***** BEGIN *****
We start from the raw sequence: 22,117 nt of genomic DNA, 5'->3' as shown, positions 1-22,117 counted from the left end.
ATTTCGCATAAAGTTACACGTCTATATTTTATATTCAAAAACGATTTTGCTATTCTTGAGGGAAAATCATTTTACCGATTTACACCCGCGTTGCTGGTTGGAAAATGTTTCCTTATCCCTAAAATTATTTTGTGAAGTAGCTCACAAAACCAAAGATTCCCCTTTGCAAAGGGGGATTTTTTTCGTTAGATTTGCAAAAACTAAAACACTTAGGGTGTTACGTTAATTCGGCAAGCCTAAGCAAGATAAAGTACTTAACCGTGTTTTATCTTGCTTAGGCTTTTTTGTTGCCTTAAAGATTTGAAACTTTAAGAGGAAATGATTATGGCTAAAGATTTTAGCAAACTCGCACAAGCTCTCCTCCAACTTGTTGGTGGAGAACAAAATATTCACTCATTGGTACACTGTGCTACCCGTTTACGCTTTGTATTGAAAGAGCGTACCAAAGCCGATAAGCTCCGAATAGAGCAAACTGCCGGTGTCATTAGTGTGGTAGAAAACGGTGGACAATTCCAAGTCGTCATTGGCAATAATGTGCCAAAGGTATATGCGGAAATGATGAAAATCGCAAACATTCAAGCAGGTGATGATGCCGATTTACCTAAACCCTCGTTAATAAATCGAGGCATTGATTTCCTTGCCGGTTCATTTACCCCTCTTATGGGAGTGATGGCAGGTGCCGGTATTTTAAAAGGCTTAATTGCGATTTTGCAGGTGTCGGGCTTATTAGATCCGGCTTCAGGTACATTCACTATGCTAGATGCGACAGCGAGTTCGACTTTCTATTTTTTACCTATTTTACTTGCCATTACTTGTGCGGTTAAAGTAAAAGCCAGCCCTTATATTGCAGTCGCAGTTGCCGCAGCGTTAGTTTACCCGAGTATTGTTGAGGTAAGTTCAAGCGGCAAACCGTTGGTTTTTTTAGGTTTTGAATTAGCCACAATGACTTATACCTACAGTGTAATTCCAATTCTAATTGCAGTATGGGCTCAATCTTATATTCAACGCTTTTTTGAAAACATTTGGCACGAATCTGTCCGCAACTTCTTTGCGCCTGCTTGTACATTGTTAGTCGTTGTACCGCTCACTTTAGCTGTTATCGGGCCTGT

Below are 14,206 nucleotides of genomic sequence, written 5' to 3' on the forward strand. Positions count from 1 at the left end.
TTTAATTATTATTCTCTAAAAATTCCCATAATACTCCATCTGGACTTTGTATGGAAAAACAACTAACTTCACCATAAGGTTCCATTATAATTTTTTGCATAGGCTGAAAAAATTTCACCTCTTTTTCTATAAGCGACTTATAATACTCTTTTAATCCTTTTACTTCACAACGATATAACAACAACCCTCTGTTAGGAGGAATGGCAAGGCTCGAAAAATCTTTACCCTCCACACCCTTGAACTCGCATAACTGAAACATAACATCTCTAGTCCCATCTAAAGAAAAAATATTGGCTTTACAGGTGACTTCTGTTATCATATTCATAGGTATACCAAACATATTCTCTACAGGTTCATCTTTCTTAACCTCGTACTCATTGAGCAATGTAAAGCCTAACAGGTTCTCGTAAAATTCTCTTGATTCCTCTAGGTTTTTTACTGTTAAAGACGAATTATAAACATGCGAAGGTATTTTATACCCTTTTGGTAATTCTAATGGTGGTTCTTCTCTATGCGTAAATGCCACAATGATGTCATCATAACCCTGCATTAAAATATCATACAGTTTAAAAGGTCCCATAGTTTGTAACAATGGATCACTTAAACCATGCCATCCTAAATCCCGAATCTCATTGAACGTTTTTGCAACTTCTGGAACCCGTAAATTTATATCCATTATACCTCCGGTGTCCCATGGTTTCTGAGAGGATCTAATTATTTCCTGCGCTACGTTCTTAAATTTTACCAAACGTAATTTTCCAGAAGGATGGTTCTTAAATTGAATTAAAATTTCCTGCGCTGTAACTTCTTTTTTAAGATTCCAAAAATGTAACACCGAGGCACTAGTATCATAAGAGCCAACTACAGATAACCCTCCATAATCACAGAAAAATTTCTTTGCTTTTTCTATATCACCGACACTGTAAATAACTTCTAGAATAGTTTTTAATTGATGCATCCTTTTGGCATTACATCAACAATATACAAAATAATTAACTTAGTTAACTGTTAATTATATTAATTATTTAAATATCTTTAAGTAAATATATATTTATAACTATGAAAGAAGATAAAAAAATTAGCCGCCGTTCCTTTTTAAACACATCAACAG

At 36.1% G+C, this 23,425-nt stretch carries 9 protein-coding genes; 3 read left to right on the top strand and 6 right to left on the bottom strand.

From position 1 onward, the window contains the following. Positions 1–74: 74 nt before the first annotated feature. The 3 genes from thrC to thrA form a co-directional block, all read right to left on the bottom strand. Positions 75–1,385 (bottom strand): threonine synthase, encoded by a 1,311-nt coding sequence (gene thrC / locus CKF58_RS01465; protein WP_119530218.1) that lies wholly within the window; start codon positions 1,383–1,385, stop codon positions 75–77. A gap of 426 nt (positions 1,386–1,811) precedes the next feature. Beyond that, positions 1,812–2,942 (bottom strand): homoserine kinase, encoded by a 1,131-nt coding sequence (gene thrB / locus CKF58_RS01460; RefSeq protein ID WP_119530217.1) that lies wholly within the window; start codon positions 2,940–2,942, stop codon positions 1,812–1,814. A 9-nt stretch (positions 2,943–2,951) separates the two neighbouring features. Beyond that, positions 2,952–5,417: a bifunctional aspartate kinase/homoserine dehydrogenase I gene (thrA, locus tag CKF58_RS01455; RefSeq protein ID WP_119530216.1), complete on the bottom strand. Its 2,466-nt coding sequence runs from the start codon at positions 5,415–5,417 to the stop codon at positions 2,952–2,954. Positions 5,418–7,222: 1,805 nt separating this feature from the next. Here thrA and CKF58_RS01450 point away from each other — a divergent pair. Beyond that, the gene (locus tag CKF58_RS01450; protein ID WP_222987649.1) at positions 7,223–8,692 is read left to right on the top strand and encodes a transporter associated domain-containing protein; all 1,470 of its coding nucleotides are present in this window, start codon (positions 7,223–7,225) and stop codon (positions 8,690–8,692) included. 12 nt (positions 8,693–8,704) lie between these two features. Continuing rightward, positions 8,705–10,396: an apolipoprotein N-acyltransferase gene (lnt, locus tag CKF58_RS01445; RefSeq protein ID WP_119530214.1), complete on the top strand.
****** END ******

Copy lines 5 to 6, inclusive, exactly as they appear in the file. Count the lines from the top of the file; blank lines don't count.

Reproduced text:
At 36.1% G+C, this 23,425-nt stretch carries 9 protein-coding genes; 3 read left to right on the top strand and 6 right to left on the bottom strand.

From position 1 onward, the window contains the following. Positions 1–74: 74 nt before the first annotated feature. The 3 genes from thrC to thrA form a co-directional block, all read right to left on the bottom strand. Positions 75–1,385 (bottom strand): threonine synthase, encoded by a 1,311-nt coding sequence (gene thrC / locus CKF58_RS01465; protein WP_119530218.1) that lies wholly within the window; start codon positions 1,383–1,385, stop codon positions 75–77. A gap of 426 nt (positions 1,386–1,811) precedes the next feature. Beyond that, positions 1,812–2,942 (bottom strand): homoserine kinase, encoded by a 1,131-nt coding sequence (gene thrB / locus CKF58_RS01460; RefSeq protein ID WP_119530217.1) that lies wholly within the window; start codon positions 2,940–2,942, stop codon positions 1,812–1,814. A 9-nt stretch (positions 2,943–2,951) separates the two neighbouring features. Beyond that, positions 2,952–5,417: a bifunctional aspartate kinase/homoserine dehydrogenase I gene (thrA, locus tag CKF58_RS01455; RefSeq protein ID WP_119530216.1), complete on the bottom strand. Its 2,466-nt coding sequence runs from the start codon at positions 5,415–5,417 to the stop codon at positions 2,952–2,954. Positions 5,418–7,222: 1,805 nt separating this feature from the next. Here thrA and CKF58_RS01450 point away from each other — a divergent pair. Beyond that, the gene (locus tag CKF58_RS01450; protein ID WP_222987649.1) at positions 7,223–8,692 is read left to right on the top strand and encodes a transporter associated domain-containing protein; all 1,470 of its coding nucleotides are present in this window, start codon (positions 7,223–7,225) and stop codon (positions 8,690–8,692) included. 12 nt (positions 8,693–8,704) lie between these two features. Continuing rightward, positions 8,705–10,396: an apolipoprotein N-acyltransferase gene (lnt, locus tag CKF58_RS01445; RefSeq protein ID WP_119530214.1), complete on the top strand.